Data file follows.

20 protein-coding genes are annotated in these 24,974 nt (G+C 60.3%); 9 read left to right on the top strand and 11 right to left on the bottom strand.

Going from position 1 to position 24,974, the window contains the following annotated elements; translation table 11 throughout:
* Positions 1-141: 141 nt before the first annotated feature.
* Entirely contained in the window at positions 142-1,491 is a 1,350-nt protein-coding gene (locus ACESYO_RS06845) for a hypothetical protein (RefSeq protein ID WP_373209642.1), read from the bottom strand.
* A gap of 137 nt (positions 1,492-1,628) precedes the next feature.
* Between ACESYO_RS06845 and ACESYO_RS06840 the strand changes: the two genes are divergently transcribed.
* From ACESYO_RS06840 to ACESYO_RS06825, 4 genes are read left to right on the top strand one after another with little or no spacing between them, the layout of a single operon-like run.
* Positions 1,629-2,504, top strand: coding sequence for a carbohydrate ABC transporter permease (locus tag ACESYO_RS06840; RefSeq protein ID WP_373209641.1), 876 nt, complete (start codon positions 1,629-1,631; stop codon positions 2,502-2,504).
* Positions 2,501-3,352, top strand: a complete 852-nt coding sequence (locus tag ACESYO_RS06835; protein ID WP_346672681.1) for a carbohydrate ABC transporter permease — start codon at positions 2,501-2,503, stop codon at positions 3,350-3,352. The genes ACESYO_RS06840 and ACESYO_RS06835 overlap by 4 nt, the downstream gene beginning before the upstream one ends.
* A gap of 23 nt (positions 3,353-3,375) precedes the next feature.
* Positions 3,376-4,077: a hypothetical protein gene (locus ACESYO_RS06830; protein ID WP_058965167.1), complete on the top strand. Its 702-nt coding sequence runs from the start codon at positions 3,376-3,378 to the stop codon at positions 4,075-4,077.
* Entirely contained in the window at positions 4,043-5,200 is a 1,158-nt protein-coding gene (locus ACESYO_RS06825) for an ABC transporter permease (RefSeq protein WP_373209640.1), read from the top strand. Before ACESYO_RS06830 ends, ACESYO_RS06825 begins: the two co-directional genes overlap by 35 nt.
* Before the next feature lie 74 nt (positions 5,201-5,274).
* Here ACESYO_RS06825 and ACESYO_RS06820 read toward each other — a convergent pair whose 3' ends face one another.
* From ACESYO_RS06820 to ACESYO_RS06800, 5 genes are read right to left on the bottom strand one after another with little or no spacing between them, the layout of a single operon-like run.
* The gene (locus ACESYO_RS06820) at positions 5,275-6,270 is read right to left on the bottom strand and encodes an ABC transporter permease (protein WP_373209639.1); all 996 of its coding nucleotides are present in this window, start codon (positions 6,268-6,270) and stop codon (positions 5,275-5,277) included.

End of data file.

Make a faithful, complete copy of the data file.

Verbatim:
20 protein-coding genes are annotated in these 24,974 nt (G+C 60.3%); 9 read left to right on the top strand and 11 right to left on the bottom strand.

Going from position 1 to position 24,974, the window contains the following annotated elements; translation table 11 throughout:
* Positions 1-141: 141 nt before the first annotated feature.
* Entirely contained in the window at positions 142-1,491 is a 1,350-nt protein-coding gene (locus ACESYO_RS06845) for a hypothetical protein (RefSeq protein ID WP_373209642.1), read from the bottom strand.
* A gap of 137 nt (positions 1,492-1,628) precedes the next feature.
* Between ACESYO_RS06845 and ACESYO_RS06840 the strand changes: the two genes are divergently transcribed.
* From ACESYO_RS06840 to ACESYO_RS06825, 4 genes are read left to right on the top strand one after another with little or no spacing between them, the layout of a single operon-like run.
* Positions 1,629-2,504, top strand: coding sequence for a carbohydrate ABC transporter permease (locus tag ACESYO_RS06840; RefSeq protein ID WP_373209641.1), 876 nt, complete (start codon positions 1,629-1,631; stop codon positions 2,502-2,504).
* Positions 2,501-3,352, top strand: a complete 852-nt coding sequence (locus tag ACESYO_RS06835; protein ID WP_346672681.1) for a carbohydrate ABC transporter permease — start codon at positions 2,501-2,503, stop codon at positions 3,350-3,352. The genes ACESYO_RS06840 and ACESYO_RS06835 overlap by 4 nt, the downstream gene beginning before the upstream one ends.
* A gap of 23 nt (positions 3,353-3,375) precedes the next feature.
* Positions 3,376-4,077: a hypothetical protein gene (locus ACESYO_RS06830; protein ID WP_058965167.1), complete on the top strand. Its 702-nt coding sequence runs from the start codon at positions 3,376-3,378 to the stop codon at positions 4,075-4,077.
* Entirely contained in the window at positions 4,043-5,200 is a 1,158-nt protein-coding gene (locus ACESYO_RS06825) for an ABC transporter permease (RefSeq protein WP_373209640.1), read from the top strand. Before ACESYO_RS06830 ends, ACESYO_RS06825 begins: the two co-directional genes overlap by 35 nt.
* Before the next feature lie 74 nt (positions 5,201-5,274).
* Here ACESYO_RS06825 and ACESYO_RS06820 read toward each other — a convergent pair whose 3' ends face one another.
* From ACESYO_RS06820 to ACESYO_RS06800, 5 genes are read right to left on the bottom strand one after another with little or no spacing between them, the layout of a single operon-like run.
* The gene (locus ACESYO_RS06820) at positions 5,275-6,270 is read right to left on the bottom strand and encodes an ABC transporter permease (protein WP_373209639.1); all 996 of its coding nucleotides are present in this window, start codon (positions 6,268-6,270) and stop codon (positions 5,275-5,277) included.